the word ‘lonely’. And my hand moved to erase it; but the voices of all those waiting at life’s window cried out loud: ‘It is true.’ R S Thomas
I came across this poem while I was writing a discussion paper on using words in worship and faith. It struck me immediately as beautifully crafted, spare, profound and honest. The poet is traditionally a lonely figure, along with the writer. But here, Thomas is claiming that loneliness is the universal human condition, affecting us all. He accepts this with reluctance, wanting to erase the word, but has to face the fact that it is true. Being a writer means being prepared to be truthful about human experience, not write what we think people ought to feel. And being truthful begins with ourselves. It ca…

A Time for Everything, by Fiona Lloyd

I know I don’t look a day over 36, but as of today, hubby and I have been married for 30 years. Thirty years! Naturally, we seized upon the excuse to have a party, complete with tea, cakes, and the odd glass of bubbly. 

This past week, we’ve also been celebrating our middle child’s graduation – along with her first job offer in her chosen career – so it feels like we’re caught in a time-warp between holding on to precious memories and excitement for what the future holds.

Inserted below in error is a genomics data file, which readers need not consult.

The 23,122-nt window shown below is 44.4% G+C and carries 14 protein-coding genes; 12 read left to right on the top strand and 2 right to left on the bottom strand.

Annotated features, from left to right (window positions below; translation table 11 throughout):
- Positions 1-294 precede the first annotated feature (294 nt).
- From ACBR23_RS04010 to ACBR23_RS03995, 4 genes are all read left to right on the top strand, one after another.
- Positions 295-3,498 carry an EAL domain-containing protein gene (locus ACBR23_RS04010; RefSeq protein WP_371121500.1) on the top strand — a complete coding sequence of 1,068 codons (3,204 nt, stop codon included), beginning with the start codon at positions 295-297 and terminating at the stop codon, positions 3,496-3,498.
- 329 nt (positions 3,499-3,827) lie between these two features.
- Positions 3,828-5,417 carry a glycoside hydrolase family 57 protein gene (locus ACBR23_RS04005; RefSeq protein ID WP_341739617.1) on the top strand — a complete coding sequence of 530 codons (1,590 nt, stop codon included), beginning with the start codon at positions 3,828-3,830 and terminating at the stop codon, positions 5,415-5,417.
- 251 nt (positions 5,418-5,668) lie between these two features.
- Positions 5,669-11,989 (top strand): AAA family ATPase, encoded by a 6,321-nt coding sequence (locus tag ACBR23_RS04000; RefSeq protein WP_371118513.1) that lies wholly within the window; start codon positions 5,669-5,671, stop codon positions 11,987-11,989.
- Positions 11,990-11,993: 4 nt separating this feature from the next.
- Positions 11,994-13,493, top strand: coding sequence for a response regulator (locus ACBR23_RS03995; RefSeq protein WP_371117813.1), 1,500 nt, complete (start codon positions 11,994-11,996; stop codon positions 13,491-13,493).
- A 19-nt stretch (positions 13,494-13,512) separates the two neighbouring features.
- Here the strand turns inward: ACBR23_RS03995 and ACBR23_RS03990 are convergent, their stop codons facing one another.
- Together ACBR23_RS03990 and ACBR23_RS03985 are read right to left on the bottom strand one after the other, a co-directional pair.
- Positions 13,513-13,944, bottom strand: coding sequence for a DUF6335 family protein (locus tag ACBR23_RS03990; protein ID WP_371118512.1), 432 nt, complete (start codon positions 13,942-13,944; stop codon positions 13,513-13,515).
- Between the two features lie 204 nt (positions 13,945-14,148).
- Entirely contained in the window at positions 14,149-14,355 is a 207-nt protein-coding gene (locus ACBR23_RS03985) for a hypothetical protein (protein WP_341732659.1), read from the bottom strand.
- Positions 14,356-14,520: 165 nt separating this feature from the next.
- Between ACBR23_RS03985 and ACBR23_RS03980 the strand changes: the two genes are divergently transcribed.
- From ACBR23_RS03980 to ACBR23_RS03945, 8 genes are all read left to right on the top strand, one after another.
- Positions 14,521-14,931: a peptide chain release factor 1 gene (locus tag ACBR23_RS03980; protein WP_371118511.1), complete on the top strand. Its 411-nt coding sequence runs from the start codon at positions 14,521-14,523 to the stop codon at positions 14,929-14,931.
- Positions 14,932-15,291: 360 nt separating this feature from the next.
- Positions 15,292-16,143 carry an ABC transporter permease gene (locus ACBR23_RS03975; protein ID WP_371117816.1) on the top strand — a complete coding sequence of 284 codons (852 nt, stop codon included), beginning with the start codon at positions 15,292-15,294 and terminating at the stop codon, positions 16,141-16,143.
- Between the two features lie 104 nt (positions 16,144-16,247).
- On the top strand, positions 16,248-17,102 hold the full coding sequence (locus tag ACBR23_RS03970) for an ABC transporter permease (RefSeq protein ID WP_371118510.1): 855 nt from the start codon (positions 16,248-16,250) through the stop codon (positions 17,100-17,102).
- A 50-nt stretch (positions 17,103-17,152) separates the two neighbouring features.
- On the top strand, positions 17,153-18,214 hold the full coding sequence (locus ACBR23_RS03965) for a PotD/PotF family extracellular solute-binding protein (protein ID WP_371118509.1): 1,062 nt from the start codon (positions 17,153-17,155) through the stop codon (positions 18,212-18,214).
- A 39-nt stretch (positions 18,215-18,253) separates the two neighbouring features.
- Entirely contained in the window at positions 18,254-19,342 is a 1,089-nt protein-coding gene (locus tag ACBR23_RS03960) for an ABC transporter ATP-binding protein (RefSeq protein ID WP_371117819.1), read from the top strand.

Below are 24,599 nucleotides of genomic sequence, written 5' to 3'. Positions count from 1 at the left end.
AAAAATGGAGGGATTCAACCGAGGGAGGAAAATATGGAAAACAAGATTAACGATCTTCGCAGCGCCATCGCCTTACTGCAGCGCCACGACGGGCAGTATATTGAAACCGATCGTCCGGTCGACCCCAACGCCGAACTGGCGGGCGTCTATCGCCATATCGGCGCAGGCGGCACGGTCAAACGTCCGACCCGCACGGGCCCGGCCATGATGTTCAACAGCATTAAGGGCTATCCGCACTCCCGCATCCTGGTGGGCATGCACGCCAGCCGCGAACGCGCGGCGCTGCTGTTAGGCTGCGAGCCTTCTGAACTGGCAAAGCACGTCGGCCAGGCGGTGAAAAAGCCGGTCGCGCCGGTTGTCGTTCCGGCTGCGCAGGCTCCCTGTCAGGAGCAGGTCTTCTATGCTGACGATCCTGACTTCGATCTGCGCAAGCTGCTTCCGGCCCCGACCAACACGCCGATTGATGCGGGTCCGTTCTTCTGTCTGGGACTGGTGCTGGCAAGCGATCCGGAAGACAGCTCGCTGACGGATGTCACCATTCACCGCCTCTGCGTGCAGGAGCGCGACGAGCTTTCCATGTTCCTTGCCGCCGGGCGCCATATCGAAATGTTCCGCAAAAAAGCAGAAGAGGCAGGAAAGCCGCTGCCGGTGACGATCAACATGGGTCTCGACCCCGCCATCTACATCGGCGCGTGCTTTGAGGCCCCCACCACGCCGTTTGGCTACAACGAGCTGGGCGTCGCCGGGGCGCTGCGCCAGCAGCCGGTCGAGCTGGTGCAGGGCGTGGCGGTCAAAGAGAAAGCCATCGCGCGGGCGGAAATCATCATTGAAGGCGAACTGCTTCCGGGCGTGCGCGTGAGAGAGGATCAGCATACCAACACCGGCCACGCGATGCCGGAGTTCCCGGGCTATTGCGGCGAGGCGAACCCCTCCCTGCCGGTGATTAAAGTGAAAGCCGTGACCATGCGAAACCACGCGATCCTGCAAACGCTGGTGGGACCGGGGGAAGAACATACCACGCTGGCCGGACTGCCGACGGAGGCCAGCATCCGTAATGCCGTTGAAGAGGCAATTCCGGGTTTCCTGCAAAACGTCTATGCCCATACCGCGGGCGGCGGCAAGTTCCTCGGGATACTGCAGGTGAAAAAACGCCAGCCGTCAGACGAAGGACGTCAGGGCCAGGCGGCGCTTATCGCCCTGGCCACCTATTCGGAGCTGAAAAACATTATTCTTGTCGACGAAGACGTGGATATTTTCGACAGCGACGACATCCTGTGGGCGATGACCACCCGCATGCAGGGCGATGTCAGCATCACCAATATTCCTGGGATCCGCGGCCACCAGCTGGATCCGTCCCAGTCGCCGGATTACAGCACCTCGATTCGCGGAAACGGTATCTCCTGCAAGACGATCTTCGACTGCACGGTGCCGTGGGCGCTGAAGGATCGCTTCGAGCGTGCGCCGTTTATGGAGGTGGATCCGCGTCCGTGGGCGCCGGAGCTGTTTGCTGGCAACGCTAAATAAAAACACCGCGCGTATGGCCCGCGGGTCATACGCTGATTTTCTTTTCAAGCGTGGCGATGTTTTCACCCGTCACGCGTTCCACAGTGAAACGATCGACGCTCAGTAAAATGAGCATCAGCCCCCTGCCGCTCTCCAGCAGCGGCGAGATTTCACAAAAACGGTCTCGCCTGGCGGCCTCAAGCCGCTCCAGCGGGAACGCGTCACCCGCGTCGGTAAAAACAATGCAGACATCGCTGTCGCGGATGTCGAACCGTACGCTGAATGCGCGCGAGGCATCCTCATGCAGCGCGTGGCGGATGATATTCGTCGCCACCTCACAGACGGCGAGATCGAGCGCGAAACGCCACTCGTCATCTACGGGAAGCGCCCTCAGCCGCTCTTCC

As I was thinking about this, I came across a post I wrote for my own blog a while back. It seems to fit the mood of the moment, so – with apologies to those of you who’ve seen it before – here goes:

Dear Lord, I’d like a few words. 

About this Ecclesiastes bloke…and his “time for everything” speech. 

Of course, it makes sense on one level: I get the idea of our lives running in seasons – well, mostly plodding, these days – and I understand the need for balance. 

It’s just that my life…isn’t. 

Balanced, I mean.

So: could we …

Wannabe Writer

‘I always wanted to be a writer.’

Well, sometimes. I think there were other ideas. But being a very impressionable young person, every now and then I got excited about Writing A Book.

When I was about nine, I heard a programme on the radio about a child called Daisy Ashford who had written a novel, The Young Visiters; extracts were read from it. The idea that a child could write a perfectly respectable book from which extracts were seriously quoted on the radio was electrifying. I decided to write something myself. What I managed to produce was The Problem Solver,  a series of scenes in the life of a man called Matthew Sturrock, who tried to solve the usually ridiculous problems that people brought to his door in response to his newspaper advertisement.